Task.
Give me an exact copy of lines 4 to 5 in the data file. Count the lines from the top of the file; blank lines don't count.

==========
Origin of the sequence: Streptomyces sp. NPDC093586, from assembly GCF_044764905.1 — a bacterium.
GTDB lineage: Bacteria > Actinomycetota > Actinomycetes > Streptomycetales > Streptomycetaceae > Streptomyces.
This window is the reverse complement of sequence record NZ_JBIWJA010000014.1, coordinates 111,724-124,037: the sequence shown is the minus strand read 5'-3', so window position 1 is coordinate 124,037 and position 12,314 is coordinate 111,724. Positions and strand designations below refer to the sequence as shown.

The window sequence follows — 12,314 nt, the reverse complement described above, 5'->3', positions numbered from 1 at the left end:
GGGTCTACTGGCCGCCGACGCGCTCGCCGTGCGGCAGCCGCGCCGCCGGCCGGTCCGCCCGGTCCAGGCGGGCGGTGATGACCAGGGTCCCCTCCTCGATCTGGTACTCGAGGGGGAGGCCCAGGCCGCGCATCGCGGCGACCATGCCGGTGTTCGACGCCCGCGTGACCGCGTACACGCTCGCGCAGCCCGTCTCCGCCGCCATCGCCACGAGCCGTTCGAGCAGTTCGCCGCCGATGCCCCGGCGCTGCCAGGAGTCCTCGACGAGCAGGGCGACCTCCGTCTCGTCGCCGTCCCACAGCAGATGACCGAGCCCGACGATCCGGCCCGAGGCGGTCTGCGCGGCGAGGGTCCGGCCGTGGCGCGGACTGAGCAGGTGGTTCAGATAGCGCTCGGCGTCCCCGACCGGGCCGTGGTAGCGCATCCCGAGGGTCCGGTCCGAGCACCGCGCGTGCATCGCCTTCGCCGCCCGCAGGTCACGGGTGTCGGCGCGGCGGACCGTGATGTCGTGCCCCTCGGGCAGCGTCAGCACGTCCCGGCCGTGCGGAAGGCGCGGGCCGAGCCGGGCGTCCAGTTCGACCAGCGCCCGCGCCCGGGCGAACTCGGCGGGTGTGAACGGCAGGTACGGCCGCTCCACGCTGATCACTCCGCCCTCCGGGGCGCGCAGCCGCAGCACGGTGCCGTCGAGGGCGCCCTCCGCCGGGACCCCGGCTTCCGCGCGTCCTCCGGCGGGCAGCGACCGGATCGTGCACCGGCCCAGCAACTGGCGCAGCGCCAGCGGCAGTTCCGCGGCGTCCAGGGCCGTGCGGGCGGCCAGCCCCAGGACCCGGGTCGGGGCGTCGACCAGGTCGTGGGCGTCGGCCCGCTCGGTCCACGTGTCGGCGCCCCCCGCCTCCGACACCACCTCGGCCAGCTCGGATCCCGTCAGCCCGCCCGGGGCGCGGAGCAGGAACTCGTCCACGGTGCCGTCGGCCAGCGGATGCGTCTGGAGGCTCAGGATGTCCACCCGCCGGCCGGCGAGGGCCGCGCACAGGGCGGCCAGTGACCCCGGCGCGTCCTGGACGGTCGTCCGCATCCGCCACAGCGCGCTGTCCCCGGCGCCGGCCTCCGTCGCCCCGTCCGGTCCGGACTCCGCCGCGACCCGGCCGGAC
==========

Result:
The window sequence follows — 12,314 nt, the reverse complement described above, 5'->3', positions numbered from 1 at the left end:
GGGTCTACTGGCCGCCGACGCGCTCGCCGTGCGGCAGCCGCGCCGCCGGCCGGTCCGCCCGGTCCAGGCGGGCGGTGATGACCAGGGTCCCCTCCTCGATCTGGTACTCGAGGGGGAGGCCCAGGCCGCGCATCGCGGCGACCATGCCGGTGTTCGACGCCCGCGTGACCGCGTACACGCTCGCGCAGCCCGTCTCCGCCGCCATCGCCACGAGCCGTTCGAGCAGTTCGCCGCCGATGCCCCGGCGCTGCCAGGAGTCCTCGACGAGCAGGGCGACCTCCGTCTCGTCGCCGTCCCACAGCAGATGACCGAGCCCGACGATCCGGCCCGAGGCGGTCTGCGCGGCGAGGGTCCGGCCGTGGCGCGGACTGAGCAGGTGGTTCAGATAGCGCTCGGCGTCCCCGACCGGGCCGTGGTAGCGCATCCCGAGGGTCCGGTCCGAGCACCGCGCGTGCATCGCCTTCGCCGCCCGCAGGTCACGGGTGTCGGCGCGGCGGACCGTGATGTCGTGCCCCTCGGGCAGCGTCAGCACGTCCCGGCCGTGCGGAAGGCGCGGGCCGAGCCGGGCGTCCAGTTCGACCAGCGCCCGCGCCCGGGCGAACTCGGCGGGTGTGAACGGCAGGTACGGCCGCTCCACGCTGATCACTCCGCCCTCCGGGGCGCGCAGCCGCAGCACGGTGCCGTCGAGGGCGCCCTCCGCCGGGACCCCGGCTTCCGCGCGTCCTCCGGCGGGCAGCGACCGGATCGTGCACCGGCCCAGCAACTGGCGCAGCGCCAGCGGCAGTTCCGCGGCGTCCAGGGCCGTGCGGGCGGCCAGCCCCAGGACCCGGGTCGGGGCGTCGACCAGGTCGTGGGCGTCGGCCCGCTCGGTCCACGTGTCGGCGCCCCCCGCCTCCGACACCACCTCGGCCAGCTCGGATCCCGTCAGCCCGCCCGGGGCGCGGAGCAGGAACTCGTCCACGGTGCCGTCGGCCAGCGGATGCGTCTGGAGGCTCAGGATGTCCACCCGCCGGCCGGCGAGGGCCGCGCACAGGGCGGCCAGTGACCCCGGCGCGTCCTGGACGGTCGTCCGCATCCGCCACAGCGCGCTGTCCCCGGCGCCGGCCTCCGTCGCCCCGTCCGGTCCGGACTCCGCCGCGACCCGGCCGGAC